The hack's guide to evaluating business opportunities

Tony Featherstone

An ability to spot goldmines and avoid landmines when business opportunities emerge – without wasting time and money – is critical.

When your business takes off, ideas seem to come from everywhere. Half the battle is knowing which ones not to pursue, and detecting and rejecting bad ideas in a blink.

Here are ShortPress’ four top tips to help you evaluate business opportunities.

Show me the (hurt) money

Entrepreneurship is a game of people, not projects, at least at the start. A dud team will kill a great idea, just as a hot team can lift average opportunities.

Most entrepreneurial teams look good on paper, so dig deeper to unearth their true incentive. Start with their level of ‘hurt money’ or ‘skin in the game’ – how much they stand to make or loss on the idea.

Beware partners who want guaranteed salaries, do not invest in a venture, and have little to lose if it fails.

Real entrepreneurs are hungry: they take less upfront and seek the big long-term pay-off; invest their hard-earned cash; stake their reputation on ideas; and usually have a lot to lose if it fails (e.g. they can’t pay the mortgage or feed the kids).

Beware partners who want guaranteed salaries, do not invest in a venture, and have little to lose if it fails.

Leverage tailwinds, not headwinds

Some entrepreneurs make their fortune in dying industries. But it’s usually easier when industry winds – preferably gale force – are at your back.

For example, entrepreneurs invest in digital media over print media; in online retailing over bricks and mortar retailing; in financial-tech companies rather than traditional financial service organisations, and so on. They aim to disrupt lazy industries and companies.

When evaluating opportunities, ask: How big is the market now and in five years? Are there powerful trends driving its growth? How competitive is the industry and how sustainable it is growth? What are the main industry risks?

Focus on identifying ‘capital-light’ business models

You need to know the opportunity translates into stacks of cash -- year in, year out.

That means analysing the company’s business model, or ‘blueprint for making money’. The best models are often ‘capital-light’ – think star businesses, such as SEEK or REA Group, which are essentially websites and don’t need huge investment to grow.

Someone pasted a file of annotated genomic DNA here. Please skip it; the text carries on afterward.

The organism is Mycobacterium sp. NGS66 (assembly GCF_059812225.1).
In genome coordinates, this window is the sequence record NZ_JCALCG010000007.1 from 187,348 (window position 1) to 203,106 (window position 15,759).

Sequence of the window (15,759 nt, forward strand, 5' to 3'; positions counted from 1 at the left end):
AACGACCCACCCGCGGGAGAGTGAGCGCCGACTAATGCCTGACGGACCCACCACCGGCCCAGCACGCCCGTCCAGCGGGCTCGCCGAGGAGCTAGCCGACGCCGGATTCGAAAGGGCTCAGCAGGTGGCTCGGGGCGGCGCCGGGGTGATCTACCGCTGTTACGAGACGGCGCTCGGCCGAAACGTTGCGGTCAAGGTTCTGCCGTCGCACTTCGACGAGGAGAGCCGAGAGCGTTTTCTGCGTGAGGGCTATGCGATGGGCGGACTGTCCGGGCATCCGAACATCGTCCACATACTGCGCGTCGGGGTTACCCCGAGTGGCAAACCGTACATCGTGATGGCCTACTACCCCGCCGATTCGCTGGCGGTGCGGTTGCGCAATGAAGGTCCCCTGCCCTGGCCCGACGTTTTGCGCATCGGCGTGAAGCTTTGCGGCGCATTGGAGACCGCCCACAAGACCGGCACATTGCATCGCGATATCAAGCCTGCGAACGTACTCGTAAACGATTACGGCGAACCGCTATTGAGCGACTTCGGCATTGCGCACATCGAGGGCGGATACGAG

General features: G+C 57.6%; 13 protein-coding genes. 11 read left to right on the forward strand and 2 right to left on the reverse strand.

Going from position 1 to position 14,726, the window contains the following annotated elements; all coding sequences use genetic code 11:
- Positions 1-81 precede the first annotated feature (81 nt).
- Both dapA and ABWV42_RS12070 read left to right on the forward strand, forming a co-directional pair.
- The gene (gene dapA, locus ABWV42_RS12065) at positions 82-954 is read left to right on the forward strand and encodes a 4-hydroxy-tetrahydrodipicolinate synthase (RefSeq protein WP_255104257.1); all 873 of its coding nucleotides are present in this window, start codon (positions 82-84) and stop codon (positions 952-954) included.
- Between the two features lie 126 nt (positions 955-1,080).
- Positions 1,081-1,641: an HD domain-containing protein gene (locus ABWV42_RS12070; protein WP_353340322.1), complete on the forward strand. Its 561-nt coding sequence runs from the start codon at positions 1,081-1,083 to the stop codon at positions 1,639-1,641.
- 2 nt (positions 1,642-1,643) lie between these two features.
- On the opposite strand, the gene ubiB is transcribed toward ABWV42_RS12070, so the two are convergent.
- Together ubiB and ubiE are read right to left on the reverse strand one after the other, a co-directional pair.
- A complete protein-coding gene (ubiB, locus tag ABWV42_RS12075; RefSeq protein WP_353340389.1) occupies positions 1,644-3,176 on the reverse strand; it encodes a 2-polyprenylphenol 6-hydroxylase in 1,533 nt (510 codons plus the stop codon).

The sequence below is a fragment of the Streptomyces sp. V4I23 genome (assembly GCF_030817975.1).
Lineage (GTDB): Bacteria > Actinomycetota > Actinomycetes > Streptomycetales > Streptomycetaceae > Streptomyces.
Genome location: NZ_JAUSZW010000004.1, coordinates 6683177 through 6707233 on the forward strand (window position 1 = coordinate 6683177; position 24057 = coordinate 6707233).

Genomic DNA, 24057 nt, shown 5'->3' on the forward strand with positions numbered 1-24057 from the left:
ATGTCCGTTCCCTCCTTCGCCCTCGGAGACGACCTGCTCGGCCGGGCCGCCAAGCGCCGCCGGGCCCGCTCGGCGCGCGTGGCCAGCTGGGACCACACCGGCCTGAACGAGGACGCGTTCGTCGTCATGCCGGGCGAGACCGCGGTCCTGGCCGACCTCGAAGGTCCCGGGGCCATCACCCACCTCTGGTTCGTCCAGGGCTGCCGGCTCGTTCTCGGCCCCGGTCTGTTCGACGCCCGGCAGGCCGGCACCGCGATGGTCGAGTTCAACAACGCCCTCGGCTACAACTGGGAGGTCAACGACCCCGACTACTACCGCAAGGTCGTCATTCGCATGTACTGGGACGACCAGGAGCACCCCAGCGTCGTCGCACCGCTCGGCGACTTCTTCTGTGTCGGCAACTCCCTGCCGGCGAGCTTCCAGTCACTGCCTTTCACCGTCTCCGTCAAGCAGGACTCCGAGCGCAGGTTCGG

Fat profit margins, recurring revenue and, high customer ‘switching’ costs and are other attractions. Software is a great example: the best providers enjoy super-high profit margins, repeat sales when software is upgraded, and make it harder for customers to switch to a rival’s product once they are used to the software.

Beware business models that offer low profit margins, need high sales volume, and offer little repeat business. They typically suit big companies with deep pockets, not entrepreneurs.

Beware business models that offer low profit margins, need high sales volume, and offer little repeat business.

Look for ‘economic moats’

Even the best teams come unstuck if a rival can blow them out of the water.

Make sure the idea has an ‘economic moat’ or ‘sustainable competitive advantage’ – something that is hard for a rival to copy and defends the idea from invaders. Opportunities with stronger ‘moats’ are more valuable and likelier to be bought out.

The advantage might be speed: the entrepreneur has a headstart and can get to the top of the hill faster than competitors. Perhaps they have an invaluable network of contacts.

Or the ‘moat’ might come from intellectual property, brand or reputation, supplier and distribution arrangements, store locations or natural resources.

Tony Featherstone

Tony Featherstone is a former managing editor of BRW and Shares magazines.

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